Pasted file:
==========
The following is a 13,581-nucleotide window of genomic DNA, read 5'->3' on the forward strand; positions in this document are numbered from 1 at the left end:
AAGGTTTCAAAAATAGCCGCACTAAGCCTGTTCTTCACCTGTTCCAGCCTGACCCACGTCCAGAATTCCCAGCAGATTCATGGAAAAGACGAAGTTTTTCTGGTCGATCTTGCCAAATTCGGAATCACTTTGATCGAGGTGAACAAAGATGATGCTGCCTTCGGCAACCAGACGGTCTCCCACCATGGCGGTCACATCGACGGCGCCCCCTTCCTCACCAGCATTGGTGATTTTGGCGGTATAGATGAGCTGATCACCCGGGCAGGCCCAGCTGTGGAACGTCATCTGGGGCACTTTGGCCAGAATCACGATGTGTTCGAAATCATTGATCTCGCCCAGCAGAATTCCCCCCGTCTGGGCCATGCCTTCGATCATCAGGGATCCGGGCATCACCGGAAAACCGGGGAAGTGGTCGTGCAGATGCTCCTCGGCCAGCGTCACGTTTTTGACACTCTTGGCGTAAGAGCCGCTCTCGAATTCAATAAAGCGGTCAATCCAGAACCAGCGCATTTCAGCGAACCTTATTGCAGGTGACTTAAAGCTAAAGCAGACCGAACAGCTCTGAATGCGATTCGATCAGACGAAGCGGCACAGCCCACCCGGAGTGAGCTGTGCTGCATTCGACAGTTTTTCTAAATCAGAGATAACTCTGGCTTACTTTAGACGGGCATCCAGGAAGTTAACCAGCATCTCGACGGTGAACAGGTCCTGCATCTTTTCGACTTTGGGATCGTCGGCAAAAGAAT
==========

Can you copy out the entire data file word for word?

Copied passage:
The following is a 13,581-nucleotide window of genomic DNA, read 5'->3' on the forward strand; positions in this document are numbered from 1 at the left end:
AAGGTTTCAAAAATAGCCGCACTAAGCCTGTTCTTCACCTGTTCCAGCCTGACCCACGTCCAGAATTCCCAGCAGATTCATGGAAAAGACGAAGTTTTTCTGGTCGATCTTGCCAAATTCGGAATCACTTTGATCGAGGTGAACAAAGATGATGCTGCCTTCGGCAACCAGACGGTCTCCCACCATGGCGGTCACATCGACGGCGCCCCCTTCCTCACCAGCATTGGTGATTTTGGCGGTATAGATGAGCTGATCACCCGGGCAGGCCCAGCTGTGGAACGTCATCTGGGGCACTTTGGCCAGAATCACGATGTGTTCGAAATCATTGATCTCGCCCAGCAGAATTCCCCCCGTCTGGGCCATGCCTTCGATCATCAGGGATCCGGGCATCACCGGAAAACCGGGGAAGTGGTCGTGCAGATGCTCCTCGGCCAGCGTCACGTTTTTGACACTCTTGGCGTAAGAGCCGCTCTCGAATTCAATAAAGCGGTCAATCCAGAACCAGCGCATTTCAGCGAACCTTATTGCAGGTGACTTAAAGCTAAAGCAGACCGAACAGCTCTGAATGCGATTCGATCAGACGAAGCGGCACAGCCCACCCGGAGTGAGCTGTGCTGCATTCGACAGTTTTTCTAAATCAGAGATAACTCTGGCTTACTTTAGACGGGCATCCAGGAAGTTAACCAGCATCTCGACGGTGAACAGGTCCTGCATCTTTTCGACTTTGGGATCGTCGGCAAAAGAAT